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Beyond Blue

My good friend, Sue, celebrates 55 years of marriage today. I asked her what, more than anything else, kept her and her husband together for so long.
“Compromise,” she said. “And friendship.”
“Oh, thank God,” I replied, “I thought you were going to say ‘hot, steamy sex,’ and then I’d be in knee-high animal waste.”
I need people like Sue to remind me of how marriage really works, of what you really need to be able to go out to dinner with the same mate five decades later.
Throw out infatuation. Throw out common interests. Throw out chemistry (for the most part). Throw out basically everything the media feeds us on what a relationship between a man and a woman should look like: the head rush, adrenaline, savage sex, chivalry, and the excitement and easiness of it all.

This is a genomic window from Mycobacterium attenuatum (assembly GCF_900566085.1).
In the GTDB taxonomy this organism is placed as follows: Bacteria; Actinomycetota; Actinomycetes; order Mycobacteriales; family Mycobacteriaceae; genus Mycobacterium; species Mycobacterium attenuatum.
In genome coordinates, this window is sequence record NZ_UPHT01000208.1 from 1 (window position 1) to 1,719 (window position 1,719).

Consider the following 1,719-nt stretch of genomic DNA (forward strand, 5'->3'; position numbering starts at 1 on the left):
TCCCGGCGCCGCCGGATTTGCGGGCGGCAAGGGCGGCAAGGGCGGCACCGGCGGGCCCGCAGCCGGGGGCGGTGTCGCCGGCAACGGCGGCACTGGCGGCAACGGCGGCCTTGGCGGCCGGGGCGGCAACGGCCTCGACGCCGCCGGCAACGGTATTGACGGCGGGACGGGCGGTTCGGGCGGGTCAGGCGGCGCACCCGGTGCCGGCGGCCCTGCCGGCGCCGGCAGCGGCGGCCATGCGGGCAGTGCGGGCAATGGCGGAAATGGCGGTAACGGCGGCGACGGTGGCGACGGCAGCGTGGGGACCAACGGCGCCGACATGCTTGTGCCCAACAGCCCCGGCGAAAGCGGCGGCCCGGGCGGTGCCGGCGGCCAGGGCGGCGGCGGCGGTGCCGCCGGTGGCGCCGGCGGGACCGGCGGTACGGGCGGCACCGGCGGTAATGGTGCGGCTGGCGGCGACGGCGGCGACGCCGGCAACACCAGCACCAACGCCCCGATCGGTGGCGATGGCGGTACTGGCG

If I’ve learned anything from the marriage experts, it’s this: if you want to stay married, you have to work at your marriage like every other aspect of your life. You have to communicate and compromise. You have to bite your lip when you want to cuss, and you’ve got to be kind when you don’t want to.
Beyond Blue reader Peg, who has been married for more than 40 years, wrote this on the message board of my “Stay or Leave?” post:

Marriage is a discipline like any other discipline taken seriously (i.e., sports, dance, etc.) and each day I have to work at it. My Catholic faith keeps me going against the odds society gives us these days. I had to look deep into myself to realize my own shortcomings that contributed and contribute to a good relationship.

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